To truly get the most out of the time you have, there must be a driving purpose to your actions.
Think again about the principle of homeostasis. The physiological functions of your body are naturally balanced as a result of certain scientific laws. For instance, each person has only 24 hours in a day. About eight of those hours are used for sleep. Roughly an hour goes into eating meals. With household chores, exercise, and all other activities, those 24 hours are quickly used up. Trying to “burn the candle at both ends” will run down your immune system, leading to frequent colds or chronic illness. Each person must acknowledge these natural limitations.
Similarly, you must keep your life within certain limits. But who sets these standards? Many philosophers and thinkers have spent their entire lives trying to figure out the purpose of human existence—how time should be spent.
Yet just one book of wisdom would have helped them realize that their own conclusions about “the purpose of life” are useless. In fact, they would have had to read just one phrase in the millennia-old book: “…I know that the way of man is not in himself: it is not in man that walks to direct his steps” (Jer. 10:23).
The Bible reveals that man does not know how to “direct his steps”! Only through the wisdom of God, and the boundaries He sets for human life, can one find purpose in life—and even make up for lost time.
The Bible is God’s Instruction Manual for mankind. Its pages detail how to live effectively and bring balance to your life. Some of its wisdom is simple, as with this rhetorical question from Jesus: “Are there not twelve hours in the day?” (John 11:9)—meaning, a person is only given a certain amount of time each day to work, and the rest must be left for tomorrow. The Bible also lays a framework of how to most effectively invest your time—rather than merely spend it. That framework is God’s Law.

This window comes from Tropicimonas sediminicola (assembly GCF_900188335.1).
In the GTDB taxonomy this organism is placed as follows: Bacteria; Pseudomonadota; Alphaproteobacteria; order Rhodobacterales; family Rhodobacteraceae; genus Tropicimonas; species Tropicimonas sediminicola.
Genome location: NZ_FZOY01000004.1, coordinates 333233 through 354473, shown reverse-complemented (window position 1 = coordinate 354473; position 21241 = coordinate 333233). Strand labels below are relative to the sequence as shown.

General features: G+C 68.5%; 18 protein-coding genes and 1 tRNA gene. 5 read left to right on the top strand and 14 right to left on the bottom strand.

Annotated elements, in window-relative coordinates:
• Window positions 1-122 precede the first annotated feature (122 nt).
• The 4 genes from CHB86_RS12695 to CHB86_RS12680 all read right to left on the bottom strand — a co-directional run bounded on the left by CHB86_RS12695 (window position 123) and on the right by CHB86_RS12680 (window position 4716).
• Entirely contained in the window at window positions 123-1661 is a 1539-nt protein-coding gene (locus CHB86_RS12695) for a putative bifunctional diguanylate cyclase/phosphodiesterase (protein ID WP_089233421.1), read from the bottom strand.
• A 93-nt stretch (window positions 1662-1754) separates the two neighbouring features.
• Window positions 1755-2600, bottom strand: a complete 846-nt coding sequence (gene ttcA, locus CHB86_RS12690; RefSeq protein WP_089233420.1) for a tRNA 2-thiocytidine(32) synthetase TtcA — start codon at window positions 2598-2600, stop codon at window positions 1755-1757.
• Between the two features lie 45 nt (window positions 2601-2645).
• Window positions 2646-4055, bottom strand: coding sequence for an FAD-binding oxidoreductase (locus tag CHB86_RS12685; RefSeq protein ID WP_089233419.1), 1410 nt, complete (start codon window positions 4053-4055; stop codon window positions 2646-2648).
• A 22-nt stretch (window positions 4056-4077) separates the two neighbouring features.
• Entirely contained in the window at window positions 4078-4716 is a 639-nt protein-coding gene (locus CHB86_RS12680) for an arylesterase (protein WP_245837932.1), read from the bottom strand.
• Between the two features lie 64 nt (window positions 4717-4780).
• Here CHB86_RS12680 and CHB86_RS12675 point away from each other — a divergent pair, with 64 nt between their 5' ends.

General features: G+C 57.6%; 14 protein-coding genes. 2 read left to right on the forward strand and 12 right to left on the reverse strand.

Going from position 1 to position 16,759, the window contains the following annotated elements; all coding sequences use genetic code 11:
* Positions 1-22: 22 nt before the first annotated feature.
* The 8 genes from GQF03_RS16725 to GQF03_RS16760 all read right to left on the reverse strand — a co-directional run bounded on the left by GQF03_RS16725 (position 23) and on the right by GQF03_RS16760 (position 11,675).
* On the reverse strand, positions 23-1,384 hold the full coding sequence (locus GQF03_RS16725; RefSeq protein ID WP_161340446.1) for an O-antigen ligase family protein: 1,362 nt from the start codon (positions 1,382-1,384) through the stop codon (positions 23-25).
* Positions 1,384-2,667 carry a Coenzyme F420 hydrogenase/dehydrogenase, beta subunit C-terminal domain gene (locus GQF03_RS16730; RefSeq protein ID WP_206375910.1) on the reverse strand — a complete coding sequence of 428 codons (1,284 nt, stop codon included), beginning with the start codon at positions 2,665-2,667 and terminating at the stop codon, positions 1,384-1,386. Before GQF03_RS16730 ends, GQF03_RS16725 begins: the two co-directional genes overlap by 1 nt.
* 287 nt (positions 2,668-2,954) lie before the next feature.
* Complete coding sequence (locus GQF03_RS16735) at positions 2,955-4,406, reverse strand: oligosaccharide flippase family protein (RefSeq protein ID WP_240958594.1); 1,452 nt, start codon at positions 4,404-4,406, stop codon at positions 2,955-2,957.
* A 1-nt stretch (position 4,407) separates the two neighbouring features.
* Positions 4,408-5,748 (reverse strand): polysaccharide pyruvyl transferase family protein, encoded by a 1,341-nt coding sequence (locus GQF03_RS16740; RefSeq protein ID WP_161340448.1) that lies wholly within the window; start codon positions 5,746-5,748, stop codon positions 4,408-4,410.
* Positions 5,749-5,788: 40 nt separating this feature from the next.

When many hear the words “God’s Law,” they immediately think of a seemingly oppressive list of “thou shalt nots”—meaning you miss out on living life.
Not so! Jesus said, “I am come that they might have life, and that they might have it more abundantly” (John 10:10).
Ecclesiastes 3:1-2 expands on this abundant life: “To everything there is a season, and a time to every purpose under the heaven: a time to be born, and a time to die; a time to plant, and a time to pluck up that which is planted.”
The next six verses state there is a time to “kill,” “heal,” “break down,” “build up,” “weep,” “laugh,” “mourn,” “dance,” “embrace,” “refrain from embracing,” “get,” “lose,” “keep silence,” “speak,” “love,” “hate,” “war” and “peace.”
This passage describes a full life! Yet many misunderstand it, instead believing it means they can do whatever they please with their time.
The end of Ecclesiastes reveals the true meaning for “a time to every purpose under heaven.” Notice: “Let us hear the conclusion of the whole matter: Fear God, and keep His commandments: for this is the whole duty of man” (12:13).
The King James translators added the word “duty,” which is why it is italicized in the original text. Removing the word increases the verse’s meaning: “Fear God, and keep His commandments: for this is the whole man.”
You are allowed every wide and varied “purpose under heaven”—as long as it is within the realm of God’s Law.
Living a Commandment-keeping life will bring balance—and purpose—to even the busiest schedule. God exhorts each person, “See then that you walk circumspectly, not as fools, but as wise, redeeming the time…” (Eph. 5:15-16). The Greek word for “redeeming” means to “buy off” and “recover from the power of another.”
In addition, by living within the realm of God’s Law, “your days shall be multiplied, and the years of your life shall be increased” (Prov. 9:10-11).
To get the most out of life, invest your time into living God’s Way. Doing so will bring about a balanced, “abundant life,” where your days can be “multiplied” and you can “recover” previously wasted time.
For a fuller understanding of God’s Law, and how each principle will bring balance to your life, read The Ten Commandments – “Nailed to the Cross” or Required for Salvation?